Australian Professional Standards for Teachers - Illustrations of Practice

DOMAIN 1: PROFESSIONAL KNOWLEDGE

1   KNOW STUDENTS AND HOW THEY LEARN

Standard 1.5 - Differentiate teaching to meet the specific learning needs of students across the full range of abilities. 

Differentiation by Readiness
Year 8 Visual Arts - Tiered Unit and Lesson Plan

This unit has been designed guided by the philosophy that underpins differentiation theory and with the understanding that students will meet their learning with unique learning profiles and at different stages of readiness. For this reason, learning experiences are designed to be student-centred rather than teacher-led. Although the practical discipline of Visual Arts lends itself to natural differentiation due to student personal choice of expression and artistic style, this unit recognises the need to address learner’s profile in a holistic manner. A variety of different learning strategies are implemented to cater for student’s preferred learning styles and to support individual learning needs including readiness, knowledge acquisition and production. Teaching instruction, lesson structure, pre-assessment, ongoing formative assessment and summative assessment are managed and differentiated to allow for all students to reach attainable goals, to provide appropriate levels of challenge and to ensure that all students have equal opportunities for success in their learning.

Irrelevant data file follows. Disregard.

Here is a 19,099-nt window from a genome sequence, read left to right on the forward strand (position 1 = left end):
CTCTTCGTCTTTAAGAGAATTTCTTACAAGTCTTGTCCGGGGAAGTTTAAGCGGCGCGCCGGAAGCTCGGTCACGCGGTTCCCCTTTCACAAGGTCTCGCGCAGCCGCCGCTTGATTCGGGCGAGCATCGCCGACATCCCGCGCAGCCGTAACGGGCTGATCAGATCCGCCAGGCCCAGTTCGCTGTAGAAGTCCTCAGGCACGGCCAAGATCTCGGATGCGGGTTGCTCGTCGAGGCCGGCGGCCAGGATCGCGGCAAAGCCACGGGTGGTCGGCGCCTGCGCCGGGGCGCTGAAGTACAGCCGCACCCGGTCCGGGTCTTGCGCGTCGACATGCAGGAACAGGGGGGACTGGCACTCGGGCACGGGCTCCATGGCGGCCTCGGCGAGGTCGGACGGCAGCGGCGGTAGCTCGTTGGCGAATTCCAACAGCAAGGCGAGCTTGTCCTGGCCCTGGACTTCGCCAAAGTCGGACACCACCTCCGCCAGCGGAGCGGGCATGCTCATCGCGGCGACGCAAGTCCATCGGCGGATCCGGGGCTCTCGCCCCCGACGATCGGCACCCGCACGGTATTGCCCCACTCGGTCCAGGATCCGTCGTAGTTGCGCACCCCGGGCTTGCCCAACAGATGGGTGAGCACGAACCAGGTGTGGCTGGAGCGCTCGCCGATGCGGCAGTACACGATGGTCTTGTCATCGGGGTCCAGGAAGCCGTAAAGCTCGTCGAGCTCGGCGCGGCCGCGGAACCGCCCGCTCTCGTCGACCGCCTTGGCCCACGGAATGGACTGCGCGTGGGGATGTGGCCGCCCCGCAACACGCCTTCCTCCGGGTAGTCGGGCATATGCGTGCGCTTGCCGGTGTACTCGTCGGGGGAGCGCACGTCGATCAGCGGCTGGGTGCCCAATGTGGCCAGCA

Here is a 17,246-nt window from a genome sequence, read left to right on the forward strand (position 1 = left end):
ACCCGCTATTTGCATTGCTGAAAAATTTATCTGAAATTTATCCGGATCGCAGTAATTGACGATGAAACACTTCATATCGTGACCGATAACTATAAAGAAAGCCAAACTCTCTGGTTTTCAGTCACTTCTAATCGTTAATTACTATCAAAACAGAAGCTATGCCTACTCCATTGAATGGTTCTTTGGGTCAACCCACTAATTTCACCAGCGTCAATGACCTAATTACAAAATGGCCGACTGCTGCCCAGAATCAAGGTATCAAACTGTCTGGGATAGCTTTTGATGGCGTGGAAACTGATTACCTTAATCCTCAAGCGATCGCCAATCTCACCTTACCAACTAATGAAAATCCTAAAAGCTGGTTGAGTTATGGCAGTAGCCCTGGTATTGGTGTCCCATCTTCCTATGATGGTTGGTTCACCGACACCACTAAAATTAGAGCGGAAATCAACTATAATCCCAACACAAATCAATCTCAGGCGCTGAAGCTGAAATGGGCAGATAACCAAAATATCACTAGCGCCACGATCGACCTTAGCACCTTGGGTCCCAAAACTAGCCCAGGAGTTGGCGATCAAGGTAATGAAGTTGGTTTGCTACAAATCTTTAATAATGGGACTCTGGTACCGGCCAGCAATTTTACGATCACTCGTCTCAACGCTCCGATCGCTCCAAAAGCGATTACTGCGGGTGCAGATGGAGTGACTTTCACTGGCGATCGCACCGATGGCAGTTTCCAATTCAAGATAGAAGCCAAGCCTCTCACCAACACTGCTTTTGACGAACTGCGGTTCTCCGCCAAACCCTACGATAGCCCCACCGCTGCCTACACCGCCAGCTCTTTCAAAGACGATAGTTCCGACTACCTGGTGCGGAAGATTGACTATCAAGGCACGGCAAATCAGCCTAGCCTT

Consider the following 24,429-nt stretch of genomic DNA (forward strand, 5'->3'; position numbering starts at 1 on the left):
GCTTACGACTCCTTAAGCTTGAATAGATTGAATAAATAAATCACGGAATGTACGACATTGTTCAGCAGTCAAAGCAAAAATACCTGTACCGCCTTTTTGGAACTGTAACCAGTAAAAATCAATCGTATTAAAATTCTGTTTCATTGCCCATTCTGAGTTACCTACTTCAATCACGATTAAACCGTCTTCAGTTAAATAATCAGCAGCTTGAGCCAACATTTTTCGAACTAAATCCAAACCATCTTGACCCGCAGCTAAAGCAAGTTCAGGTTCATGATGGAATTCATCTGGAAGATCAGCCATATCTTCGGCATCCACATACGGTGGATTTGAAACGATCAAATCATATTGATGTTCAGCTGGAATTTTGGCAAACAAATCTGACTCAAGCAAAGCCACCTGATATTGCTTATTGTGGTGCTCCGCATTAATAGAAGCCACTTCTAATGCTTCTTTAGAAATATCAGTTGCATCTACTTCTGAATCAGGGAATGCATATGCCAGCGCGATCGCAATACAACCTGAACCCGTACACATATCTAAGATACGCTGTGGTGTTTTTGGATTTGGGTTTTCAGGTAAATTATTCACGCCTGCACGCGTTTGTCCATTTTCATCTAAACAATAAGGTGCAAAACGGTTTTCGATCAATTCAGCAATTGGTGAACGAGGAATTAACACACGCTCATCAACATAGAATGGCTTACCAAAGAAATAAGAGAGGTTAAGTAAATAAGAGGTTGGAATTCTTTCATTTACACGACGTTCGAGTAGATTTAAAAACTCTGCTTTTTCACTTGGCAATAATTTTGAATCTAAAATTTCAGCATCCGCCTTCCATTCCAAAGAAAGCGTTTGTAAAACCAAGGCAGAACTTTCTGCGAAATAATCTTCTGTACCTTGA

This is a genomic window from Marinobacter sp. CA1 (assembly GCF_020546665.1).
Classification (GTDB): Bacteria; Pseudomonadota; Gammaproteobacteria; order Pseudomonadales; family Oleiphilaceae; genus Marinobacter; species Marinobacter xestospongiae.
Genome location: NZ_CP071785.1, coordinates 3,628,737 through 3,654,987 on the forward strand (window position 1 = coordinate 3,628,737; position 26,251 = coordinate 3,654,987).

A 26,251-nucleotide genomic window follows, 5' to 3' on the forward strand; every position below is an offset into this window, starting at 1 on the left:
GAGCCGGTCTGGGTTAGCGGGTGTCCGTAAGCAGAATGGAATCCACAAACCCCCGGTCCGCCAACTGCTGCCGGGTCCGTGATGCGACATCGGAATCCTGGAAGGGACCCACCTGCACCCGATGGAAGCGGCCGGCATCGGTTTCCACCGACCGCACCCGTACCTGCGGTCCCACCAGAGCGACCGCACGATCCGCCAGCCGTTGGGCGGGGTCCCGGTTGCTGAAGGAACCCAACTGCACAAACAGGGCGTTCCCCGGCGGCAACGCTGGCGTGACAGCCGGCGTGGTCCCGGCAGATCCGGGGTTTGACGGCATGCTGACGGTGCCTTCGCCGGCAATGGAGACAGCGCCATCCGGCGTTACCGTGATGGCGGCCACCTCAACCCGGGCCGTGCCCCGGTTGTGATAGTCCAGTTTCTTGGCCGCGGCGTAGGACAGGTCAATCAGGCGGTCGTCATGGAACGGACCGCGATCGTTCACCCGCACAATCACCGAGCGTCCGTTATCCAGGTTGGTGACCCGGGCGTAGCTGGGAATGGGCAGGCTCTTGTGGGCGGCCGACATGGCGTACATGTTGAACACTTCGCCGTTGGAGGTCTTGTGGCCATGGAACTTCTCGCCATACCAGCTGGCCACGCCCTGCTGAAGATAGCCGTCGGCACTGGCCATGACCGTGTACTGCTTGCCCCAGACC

Differentiation by Interest and Learning Profile
Year 8 English - RAFT Lesson Plan